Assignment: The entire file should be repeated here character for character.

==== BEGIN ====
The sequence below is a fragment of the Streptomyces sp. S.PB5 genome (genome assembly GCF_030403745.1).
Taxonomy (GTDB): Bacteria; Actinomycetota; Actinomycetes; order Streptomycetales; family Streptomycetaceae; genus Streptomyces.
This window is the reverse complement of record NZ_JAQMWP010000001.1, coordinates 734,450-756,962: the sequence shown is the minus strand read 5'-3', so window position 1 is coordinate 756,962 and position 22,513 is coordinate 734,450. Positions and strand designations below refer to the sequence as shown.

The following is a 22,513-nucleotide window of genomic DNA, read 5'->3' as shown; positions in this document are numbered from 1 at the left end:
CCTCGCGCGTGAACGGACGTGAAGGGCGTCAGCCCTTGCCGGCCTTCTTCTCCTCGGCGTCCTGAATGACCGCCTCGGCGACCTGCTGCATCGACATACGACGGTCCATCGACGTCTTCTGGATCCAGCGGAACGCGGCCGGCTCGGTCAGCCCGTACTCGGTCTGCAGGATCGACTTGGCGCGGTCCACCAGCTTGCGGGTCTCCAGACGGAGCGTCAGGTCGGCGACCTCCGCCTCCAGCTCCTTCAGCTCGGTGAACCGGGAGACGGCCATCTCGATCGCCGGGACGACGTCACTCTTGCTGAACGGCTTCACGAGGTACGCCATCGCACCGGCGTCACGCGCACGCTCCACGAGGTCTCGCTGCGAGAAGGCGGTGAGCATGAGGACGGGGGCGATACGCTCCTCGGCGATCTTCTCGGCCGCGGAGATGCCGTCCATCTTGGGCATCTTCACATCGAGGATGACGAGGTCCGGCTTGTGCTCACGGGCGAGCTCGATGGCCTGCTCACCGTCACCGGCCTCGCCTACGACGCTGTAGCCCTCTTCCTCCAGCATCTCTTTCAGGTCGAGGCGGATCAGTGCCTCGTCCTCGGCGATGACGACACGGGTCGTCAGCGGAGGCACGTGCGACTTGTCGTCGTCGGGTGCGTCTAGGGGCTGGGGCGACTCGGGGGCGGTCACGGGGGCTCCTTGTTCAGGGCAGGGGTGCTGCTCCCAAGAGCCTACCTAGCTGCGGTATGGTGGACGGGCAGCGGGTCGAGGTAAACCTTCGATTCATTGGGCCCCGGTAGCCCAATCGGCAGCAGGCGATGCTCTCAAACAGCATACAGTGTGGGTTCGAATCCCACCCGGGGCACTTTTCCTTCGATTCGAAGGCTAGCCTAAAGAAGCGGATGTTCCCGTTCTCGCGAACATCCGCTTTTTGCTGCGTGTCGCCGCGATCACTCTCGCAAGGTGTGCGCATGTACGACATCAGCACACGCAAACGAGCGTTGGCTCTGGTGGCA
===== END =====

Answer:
The sequence below is a fragment of the Streptomyces sp. S.PB5 genome (genome assembly GCF_030403745.1).
Taxonomy (GTDB): Bacteria; Actinomycetota; Actinomycetes; order Streptomycetales; family Streptomycetaceae; genus Streptomyces.
This window is the reverse complement of record NZ_JAQMWP010000001.1, coordinates 734,450-756,962: the sequence shown is the minus strand read 5'-3', so window position 1 is coordinate 756,962 and position 22,513 is coordinate 734,450. Positions and strand designations below refer to the sequence as shown.

The following is a 22,513-nucleotide window of genomic DNA, read 5'->3' as shown; positions in this document are numbered from 1 at the left end:
CCTCGCGCGTGAACGGACGTGAAGGGCGTCAGCCCTTGCCGGCCTTCTTCTCCTCGGCGTCCTGAATGACCGCCTCGGCGACCTGCTGCATCGACATACGACGGTCCATCGACGTCTTCTGGATCCAGCGGAACGCGGCCGGCTCGGTCAGCCCGTACTCGGTCTGCAGGATCGACTTGGCGCGGTCCACCAGCTTGCGGGTCTCCAGACGGAGCGTCAGGTCGGCGACCTCCGCCTCCAGCTCCTTCAGCTCGGTGAACCGGGAGACGGCCATCTCGATCGCCGGGACGACGTCACTCTTGCTGAACGGCTTCACGAGGTACGCCATCGCACCGGCGTCACGCGCACGCTCCACGAGGTCTCGCTGCGAGAAGGCGGTGAGCATGAGGACGGGGGCGATACGCTCCTCGGCGATCTTCTCGGCCGCGGAGATGCCGTCCATCTTGGGCATCTTCACATCGAGGATGACGAGGTCCGGCTTGTGCTCACGGGCGAGCTCGATGGCCTGCTCACCGTCACCGGCCTCGCCTACGACGCTGTAGCCCTCTTCCTCCAGCATCTCTTTCAGGTCGAGGCGGATCAGTGCCTCGTCCTCGGCGATGACGACACGGGTCGTCAGCGGAGGCACGTGCGACTTGTCGTCGTCGGGTGCGTCTAGGGGCTGGGGCGACTCGGGGGCGGTCACGGGGGCTCCTTGTTCAGGGCAGGGGTGCTGCTCCCAAGAGCCTACCTAGCTGCGGTATGGTGGACGGGCAGCGGGTCGAGGTAAACCTTCGATTCATTGGGCCCCGGTAGCCCAATCGGCAGCAGGCGATGCTCTCAAACAGCATACAGTGTGGGTTCGAATCCCACCCGGGGCACTTTTCCTTCGATTCGAAGGCTAGCCTAAAGAAGCGGATGTTCCCGTTCTCGCGAACATCCGCTTTTTGCTGCGTGTCGCCGCGATCACTCTCGCAAGGTGTGCGCATGTACGACATCAGCACACGCAAACGAGCGTTGGCTCTGGTGGCA